In an effort to straighten out our priorities and get the cats ready for the changes ahead, we've started locking the cats out of the bedroom at night. This is difficult for everyone. Nighttime has been the biggest bonding time for Bella and me. And now, not only is she being blocked by a big door, but if she dares to meow she gets sprayed with water courtesy of Andy, who only has my best interest at heart.

It all makes me sad. But as Andy reminds me, we don't want the cats near the baby when we aren't there (awake) to supervise. So I'm telling myself to suck it up.

Practice contractions haven't changed in frequency or strength. Probably the only thing that has changed physically is that I'm actually in better shape than I was a few weeks ago, thanks to all this walking and exercising. My only hope that labor could be coming (and I never thought I'd put hope in something like this) is a comical amount of gas bubbles that suddenly made an appearance today. Just gas? Or the work of prostaglandins, meaning labor is hours or days away? It isn't a good idea to hope when statistics say I've got AT LEAST two weeks of nothing to go.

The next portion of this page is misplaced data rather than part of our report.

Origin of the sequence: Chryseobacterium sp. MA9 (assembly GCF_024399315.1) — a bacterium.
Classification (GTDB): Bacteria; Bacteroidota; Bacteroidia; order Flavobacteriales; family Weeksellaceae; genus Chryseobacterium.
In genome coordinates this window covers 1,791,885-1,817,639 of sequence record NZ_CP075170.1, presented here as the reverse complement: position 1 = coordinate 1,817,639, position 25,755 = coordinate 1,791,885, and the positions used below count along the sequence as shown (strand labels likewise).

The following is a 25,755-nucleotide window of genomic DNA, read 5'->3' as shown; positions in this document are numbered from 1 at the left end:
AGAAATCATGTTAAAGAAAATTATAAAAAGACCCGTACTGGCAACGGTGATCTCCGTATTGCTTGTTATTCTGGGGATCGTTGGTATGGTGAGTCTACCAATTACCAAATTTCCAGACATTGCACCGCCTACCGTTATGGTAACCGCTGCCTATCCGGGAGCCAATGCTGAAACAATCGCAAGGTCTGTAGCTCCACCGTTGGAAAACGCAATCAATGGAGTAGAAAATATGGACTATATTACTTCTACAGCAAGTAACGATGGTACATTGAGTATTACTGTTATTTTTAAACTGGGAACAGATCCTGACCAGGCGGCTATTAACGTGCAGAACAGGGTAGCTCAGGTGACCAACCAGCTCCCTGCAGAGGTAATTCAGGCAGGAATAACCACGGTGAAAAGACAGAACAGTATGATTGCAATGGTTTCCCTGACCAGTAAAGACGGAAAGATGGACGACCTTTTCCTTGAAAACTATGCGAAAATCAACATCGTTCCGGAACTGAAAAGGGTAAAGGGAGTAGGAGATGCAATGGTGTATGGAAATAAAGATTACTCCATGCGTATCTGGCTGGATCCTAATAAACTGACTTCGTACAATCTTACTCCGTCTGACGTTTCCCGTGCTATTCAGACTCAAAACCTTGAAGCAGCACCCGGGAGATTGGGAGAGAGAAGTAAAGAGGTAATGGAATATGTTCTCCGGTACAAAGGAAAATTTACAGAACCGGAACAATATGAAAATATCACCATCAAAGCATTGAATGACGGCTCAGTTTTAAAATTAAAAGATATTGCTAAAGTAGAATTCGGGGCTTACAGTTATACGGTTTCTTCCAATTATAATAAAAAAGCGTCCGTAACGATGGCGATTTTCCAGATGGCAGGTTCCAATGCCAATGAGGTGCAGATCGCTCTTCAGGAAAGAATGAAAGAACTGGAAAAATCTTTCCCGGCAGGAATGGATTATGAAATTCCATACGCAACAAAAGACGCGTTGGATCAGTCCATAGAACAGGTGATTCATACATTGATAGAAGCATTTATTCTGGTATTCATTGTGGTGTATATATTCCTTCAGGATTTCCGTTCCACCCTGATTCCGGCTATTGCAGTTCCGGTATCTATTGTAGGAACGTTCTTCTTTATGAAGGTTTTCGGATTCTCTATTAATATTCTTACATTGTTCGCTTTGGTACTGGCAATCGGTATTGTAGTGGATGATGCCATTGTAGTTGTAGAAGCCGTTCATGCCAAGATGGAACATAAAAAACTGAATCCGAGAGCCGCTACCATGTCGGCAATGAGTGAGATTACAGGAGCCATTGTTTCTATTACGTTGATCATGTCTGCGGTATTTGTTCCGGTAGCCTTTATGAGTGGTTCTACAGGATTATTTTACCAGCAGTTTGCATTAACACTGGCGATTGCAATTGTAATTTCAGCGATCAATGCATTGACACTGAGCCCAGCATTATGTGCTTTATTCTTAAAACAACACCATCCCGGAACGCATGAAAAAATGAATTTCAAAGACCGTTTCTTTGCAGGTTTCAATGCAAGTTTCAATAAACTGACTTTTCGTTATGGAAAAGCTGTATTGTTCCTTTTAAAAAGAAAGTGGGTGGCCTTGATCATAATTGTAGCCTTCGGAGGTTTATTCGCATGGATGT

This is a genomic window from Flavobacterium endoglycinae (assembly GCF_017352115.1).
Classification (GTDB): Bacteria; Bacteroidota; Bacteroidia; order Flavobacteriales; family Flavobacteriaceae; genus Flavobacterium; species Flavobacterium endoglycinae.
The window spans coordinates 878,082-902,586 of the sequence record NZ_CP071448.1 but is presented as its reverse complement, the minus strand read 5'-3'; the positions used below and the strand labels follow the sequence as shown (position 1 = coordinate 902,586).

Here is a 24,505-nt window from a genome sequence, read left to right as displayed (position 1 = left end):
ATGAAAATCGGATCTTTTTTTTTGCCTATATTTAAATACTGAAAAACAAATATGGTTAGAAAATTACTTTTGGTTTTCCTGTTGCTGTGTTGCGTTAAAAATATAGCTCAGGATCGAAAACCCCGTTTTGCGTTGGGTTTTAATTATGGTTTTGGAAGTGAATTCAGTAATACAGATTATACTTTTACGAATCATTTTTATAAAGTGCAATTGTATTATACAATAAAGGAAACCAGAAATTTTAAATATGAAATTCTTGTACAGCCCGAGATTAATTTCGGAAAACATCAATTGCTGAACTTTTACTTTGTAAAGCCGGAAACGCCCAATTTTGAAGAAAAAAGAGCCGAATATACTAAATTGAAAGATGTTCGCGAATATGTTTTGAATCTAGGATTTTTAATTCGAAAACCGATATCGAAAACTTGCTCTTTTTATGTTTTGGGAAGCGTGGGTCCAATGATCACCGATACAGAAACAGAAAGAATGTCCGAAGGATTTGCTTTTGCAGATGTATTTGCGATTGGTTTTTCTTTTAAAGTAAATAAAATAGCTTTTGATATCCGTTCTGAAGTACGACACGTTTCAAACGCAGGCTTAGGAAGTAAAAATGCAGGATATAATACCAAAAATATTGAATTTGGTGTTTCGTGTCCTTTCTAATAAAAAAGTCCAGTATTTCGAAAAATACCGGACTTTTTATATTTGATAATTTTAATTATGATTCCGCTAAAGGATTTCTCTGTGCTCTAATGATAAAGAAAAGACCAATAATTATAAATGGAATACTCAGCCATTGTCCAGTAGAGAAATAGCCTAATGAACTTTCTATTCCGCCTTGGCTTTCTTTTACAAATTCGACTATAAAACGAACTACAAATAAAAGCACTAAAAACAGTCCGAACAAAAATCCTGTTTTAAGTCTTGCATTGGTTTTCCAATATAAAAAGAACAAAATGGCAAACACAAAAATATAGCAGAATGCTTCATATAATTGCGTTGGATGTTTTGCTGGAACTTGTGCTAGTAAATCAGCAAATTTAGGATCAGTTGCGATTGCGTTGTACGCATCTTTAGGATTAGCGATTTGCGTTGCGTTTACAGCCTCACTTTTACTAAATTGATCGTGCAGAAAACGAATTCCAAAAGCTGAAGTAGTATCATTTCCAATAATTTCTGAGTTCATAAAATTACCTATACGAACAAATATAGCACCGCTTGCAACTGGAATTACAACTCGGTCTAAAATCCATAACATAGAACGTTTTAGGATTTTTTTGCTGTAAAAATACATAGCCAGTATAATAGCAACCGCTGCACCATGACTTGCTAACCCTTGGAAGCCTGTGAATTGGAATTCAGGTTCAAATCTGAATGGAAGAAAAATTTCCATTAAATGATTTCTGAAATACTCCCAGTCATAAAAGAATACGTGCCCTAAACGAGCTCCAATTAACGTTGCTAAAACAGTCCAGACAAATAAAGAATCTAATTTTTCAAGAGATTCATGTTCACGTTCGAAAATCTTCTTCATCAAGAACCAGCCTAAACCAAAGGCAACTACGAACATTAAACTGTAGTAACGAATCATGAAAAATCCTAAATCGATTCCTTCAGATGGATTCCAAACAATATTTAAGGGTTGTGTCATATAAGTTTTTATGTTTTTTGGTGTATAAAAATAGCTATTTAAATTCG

I think anyone who's ever been in this position knows what I'm talking about when I say, I'm getting that "look" from everyone now. Like I'm a time bomb and, "Oh, are you at work again today? I bet you wish you'd gone into labor by now." Yes, thank you, helpful.

Thursday, May 13, 2010

37w 3d notes

All these sticky notes posted randomly around my work desk, in the pockets and lining of my purse, and in the nightstand drawer? That's me timing every contraction that flows my way. "It'll feel like the baby is balling up," the doctor said yesterday. But that's what non-labor contractions feel like, too.

These sticky notes? They are symbols. Hope. Disappointment. Annoyance. Forced Patience. Hope. Disappointment...